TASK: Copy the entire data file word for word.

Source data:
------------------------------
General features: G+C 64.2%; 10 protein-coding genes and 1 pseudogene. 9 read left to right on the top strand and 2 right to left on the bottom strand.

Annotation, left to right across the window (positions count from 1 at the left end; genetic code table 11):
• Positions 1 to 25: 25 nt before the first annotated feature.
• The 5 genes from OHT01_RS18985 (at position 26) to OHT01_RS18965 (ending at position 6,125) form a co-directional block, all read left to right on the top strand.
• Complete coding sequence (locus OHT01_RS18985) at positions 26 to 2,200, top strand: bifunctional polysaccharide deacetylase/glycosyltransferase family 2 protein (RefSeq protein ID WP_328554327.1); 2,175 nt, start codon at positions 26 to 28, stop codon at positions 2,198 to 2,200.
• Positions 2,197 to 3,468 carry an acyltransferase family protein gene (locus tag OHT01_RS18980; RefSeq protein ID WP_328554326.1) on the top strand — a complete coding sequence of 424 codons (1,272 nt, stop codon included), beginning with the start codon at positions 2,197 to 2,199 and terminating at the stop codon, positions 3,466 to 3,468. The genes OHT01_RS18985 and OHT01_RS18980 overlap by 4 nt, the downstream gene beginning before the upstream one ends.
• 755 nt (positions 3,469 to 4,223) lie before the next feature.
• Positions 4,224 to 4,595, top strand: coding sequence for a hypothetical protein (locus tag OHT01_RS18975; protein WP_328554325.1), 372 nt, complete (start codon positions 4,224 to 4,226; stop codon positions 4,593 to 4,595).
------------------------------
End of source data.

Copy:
General features: G+C 64.2%; 10 protein-coding genes and 1 pseudogene. 9 read left to right on the top strand and 2 right to left on the bottom strand.

Annotation, left to right across the window (positions count from 1 at the left end; genetic code table 11):
• Positions 1 to 25: 25 nt before the first annotated feature.
• The 5 genes from OHT01_RS18985 (at position 26) to OHT01_RS18965 (ending at position 6,125) form a co-directional block, all read left to right on the top strand.
• Complete coding sequence (locus OHT01_RS18985) at positions 26 to 2,200, top strand: bifunctional polysaccharide deacetylase/glycosyltransferase family 2 protein (RefSeq protein ID WP_328554327.1); 2,175 nt, start codon at positions 26 to 28, stop codon at positions 2,198 to 2,200.
• Positions 2,197 to 3,468 carry an acyltransferase family protein gene (locus tag OHT01_RS18980; RefSeq protein ID WP_328554326.1) on the top strand — a complete coding sequence of 424 codons (1,272 nt, stop codon included), beginning with the start codon at positions 2,197 to 2,199 and terminating at the stop codon, positions 3,466 to 3,468. The genes OHT01_RS18985 and OHT01_RS18980 overlap by 4 nt, the downstream gene beginning before the upstream one ends.
• 755 nt (positions 3,469 to 4,223) lie before the next feature.
• Positions 4,224 to 4,595, top strand: coding sequence for a hypothetical protein (locus tag OHT01_RS18975; protein WP_328554325.1), 372 nt, complete (start codon positions 4,224 to 4,226; stop codon positions 4,593 to 4,595).